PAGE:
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Is it worth it having a pet dog?

You think of your dog as a beloved part of your family but welcoming this pet into your home can be a health hazard



 Q—I recently read about an outbreak of an antibiotic-resistant infection that is transmitted by pet dogs in the US. Is it worth having a dog in the house despite the health risk this entails?

A—The outbreak you read about is caused by a strain of the Campylobacter jejuni bacteria that reside in the intestines of infected dogs and shed with the dogs’ feces. It is transmitted to a human by direct contact or by intake of contaminated food or water. Humans can contract the disease if they do not practice proper hygiene after coming into contact with an infected animal. In the current outbreak in the US, the sources of the infection are puppies bought from pet stores. So far 30 people from 13 states have been infected—four been hospitalized but no deaths have been reported. The symptoms of the infection include diarrhea, stomach cramps, and fever that usually last for about a week. Although resistant to many antibiotics, the infection is not a dreadful one, people generally recover without antibiotics.

Other diseases that people can get from their pet dogs

Aside from campylobacter, the more common infections transmitted by dogs to humans are rabies, giardia, certain skin diseases, and some parasites.

Rabies is the most dreadful disease that dogs can transmit to humans. It is caused by a virus that resides in the saliva of infected animals and is transmitted to a human through a bite, or rarely when the animal’s saliva gets in contact with a scratch or fresh break in the skin. Rabies attacks the nervous system and is invariably fatal.

Giardia, on the other hand, is a protozoon that causes diarrhea, stomach cramps, and nausea. It is most commonly contracted by drinking infected water but may also be picked up by contact with infected animals or soil.

Skin disorders that can be acquired from pet dogs include ringworm and scabies (“galis aso” in Filipino). Ringworm is caused when humans touch infected dogs. The lesions of ringworm consist of itchy ring-shaped skin patches.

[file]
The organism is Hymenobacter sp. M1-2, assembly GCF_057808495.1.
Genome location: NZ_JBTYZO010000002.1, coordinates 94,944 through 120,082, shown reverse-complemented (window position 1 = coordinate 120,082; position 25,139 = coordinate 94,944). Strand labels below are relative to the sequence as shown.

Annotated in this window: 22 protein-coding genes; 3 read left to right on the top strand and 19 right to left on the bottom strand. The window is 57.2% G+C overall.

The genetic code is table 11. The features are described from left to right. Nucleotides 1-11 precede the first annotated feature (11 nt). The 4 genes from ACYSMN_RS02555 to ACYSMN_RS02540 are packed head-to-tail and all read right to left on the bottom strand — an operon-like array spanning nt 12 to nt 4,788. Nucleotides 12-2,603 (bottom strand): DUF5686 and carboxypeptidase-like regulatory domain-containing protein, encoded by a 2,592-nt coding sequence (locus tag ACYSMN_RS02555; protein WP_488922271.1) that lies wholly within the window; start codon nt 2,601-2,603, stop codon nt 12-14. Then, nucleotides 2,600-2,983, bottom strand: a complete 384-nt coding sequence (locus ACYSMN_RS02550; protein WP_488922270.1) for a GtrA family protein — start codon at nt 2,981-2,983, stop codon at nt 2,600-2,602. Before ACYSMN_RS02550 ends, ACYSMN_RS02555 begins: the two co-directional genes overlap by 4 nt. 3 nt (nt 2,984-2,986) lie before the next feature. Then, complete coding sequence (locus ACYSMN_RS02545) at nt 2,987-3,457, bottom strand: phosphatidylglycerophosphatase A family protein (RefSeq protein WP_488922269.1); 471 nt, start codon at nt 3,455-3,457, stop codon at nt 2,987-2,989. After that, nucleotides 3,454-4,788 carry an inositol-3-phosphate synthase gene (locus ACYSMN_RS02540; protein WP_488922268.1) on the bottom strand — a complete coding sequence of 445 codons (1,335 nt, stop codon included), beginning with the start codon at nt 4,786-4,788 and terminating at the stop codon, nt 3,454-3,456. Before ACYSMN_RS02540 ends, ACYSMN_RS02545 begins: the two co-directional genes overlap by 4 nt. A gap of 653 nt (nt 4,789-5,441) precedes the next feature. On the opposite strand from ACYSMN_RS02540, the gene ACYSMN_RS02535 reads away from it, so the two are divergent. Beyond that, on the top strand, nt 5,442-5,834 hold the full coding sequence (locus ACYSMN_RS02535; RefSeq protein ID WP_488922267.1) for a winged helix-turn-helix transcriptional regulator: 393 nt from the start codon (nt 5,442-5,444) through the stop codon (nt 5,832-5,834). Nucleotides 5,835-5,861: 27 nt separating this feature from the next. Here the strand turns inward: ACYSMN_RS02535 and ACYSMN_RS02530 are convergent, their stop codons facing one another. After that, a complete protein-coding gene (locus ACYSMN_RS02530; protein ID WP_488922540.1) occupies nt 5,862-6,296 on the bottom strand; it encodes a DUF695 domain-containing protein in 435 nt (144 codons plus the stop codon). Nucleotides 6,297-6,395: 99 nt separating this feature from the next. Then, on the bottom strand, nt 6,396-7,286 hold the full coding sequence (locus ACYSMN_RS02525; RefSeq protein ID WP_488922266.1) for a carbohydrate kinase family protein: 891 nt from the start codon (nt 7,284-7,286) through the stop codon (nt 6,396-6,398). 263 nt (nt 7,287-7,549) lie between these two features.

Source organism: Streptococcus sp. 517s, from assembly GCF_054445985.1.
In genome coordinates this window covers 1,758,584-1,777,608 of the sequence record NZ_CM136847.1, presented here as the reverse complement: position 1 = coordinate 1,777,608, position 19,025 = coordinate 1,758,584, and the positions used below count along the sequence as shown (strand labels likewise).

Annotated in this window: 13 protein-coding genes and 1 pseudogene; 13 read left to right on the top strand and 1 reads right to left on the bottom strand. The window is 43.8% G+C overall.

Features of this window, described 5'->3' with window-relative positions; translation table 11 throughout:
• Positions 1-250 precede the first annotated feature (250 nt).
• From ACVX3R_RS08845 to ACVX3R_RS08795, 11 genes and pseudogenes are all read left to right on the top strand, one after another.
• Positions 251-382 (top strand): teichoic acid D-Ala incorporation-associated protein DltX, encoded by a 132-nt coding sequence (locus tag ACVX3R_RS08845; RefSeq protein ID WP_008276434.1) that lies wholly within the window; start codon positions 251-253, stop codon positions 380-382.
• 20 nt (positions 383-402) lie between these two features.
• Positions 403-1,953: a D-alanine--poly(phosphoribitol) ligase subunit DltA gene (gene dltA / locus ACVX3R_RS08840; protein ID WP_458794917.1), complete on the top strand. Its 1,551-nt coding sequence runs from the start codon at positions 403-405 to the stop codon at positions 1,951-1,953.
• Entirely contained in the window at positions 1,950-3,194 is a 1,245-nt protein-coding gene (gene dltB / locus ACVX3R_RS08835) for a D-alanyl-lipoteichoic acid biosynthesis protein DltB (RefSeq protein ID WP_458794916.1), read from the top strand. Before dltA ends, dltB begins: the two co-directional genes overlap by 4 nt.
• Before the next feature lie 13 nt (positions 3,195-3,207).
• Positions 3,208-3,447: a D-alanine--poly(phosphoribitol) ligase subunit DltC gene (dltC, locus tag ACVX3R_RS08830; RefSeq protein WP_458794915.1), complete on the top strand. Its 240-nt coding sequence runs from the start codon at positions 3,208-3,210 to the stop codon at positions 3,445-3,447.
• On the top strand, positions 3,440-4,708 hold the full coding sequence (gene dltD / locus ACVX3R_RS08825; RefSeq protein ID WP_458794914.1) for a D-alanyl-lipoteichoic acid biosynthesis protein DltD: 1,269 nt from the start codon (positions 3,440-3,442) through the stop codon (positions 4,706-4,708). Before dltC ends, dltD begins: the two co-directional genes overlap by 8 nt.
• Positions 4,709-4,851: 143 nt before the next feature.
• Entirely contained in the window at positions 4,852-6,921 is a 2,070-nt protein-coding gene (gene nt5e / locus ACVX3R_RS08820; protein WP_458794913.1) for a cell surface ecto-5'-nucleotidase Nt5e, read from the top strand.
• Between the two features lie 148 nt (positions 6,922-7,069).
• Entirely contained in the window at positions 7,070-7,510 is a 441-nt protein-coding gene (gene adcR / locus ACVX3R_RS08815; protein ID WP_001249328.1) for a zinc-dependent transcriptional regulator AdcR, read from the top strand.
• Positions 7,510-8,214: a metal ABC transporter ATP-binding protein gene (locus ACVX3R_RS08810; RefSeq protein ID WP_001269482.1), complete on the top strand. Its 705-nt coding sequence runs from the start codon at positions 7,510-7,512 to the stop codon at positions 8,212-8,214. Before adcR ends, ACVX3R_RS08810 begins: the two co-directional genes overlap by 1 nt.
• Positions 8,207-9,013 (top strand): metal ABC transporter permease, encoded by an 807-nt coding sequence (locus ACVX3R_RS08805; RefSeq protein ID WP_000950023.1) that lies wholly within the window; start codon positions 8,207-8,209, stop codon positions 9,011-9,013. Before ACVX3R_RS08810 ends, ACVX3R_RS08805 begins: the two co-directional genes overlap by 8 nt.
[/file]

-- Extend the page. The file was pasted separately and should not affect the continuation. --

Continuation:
Scabies, on the other hand, is caused by mites that burrow under the skin. It is characterized by an itchy pinpoint red rash, scaly skin, and hair loss.

Parasites that plague dogs such as the roundworm Toxocaracanis can also affect humans. These worms reside in the intestine of infected dogs. When their eggs pass in the stools, they contaminate the soil. If ingested by humans, the eggs hatch in the intestines and the larvae migrate to various parts of the body. Toxocara infestation can give rise to fever, cough, skin rashes, and swollen lymph nodes (“kulani,” in Filipino). Migrating larvae can also damage vital organs including the liver and eyes.

Ectoparasites that infest pets such as fleas and ticks can likewise bite humans and give rise to itchy lesions that are prone to secondary bacterial infection.

Benefits of having a pet dog

On the whole, I think it’s worth having a dog provided you can take good care of it. The physical, mental, and emotional health benefits conferred by pets on us definitely outweigh the health risks they expose us to.

Countless scientific studies show that a pet can be good for people of all ages. A pet dog can ease loneliness, reduce stress, anxiety, and depression, enhance self-worth and self-esteem, decrease blood pressure, cholesterol, and triglyceride levels, promote social interaction and encourage exercise and outdoor activities. Pet owners are generally healthier than non-owners. They make fewer trips to doctors, and when they become ill, they develop fewer complications and recover faster.

Of all age-groups, children have the most to gain from owning a pet. For kids, the pet represents a source of security that eases subconscious fears and worries. 

How to prevent infections from dogs

Here are measures that can prevent you from contracting an infection from your pet dog:

  • Keep your dog healthy. Feed him or her a healthy diet and clean drinking water. Bath and groom your pet regularly. Have him or her completely and regularly immunized (especially for rabies), dewormed, and flea-controlled. If you do not intend to breed your dog, have him or her neutered or spayed.
  • Keep you and your dog’s house clean.
  • Avoid kissing your pet or letting it lick your face.
  • Avoid contact with your dog’s feces, use disposable gloves or plastic bags to pick up and dispose of your pet’s stool.
  • Observe good personal hygiene. Wash your hands regularly, especially before eating and after handling your dog or his or her toys.

(Note: Email inquiries on health matters to




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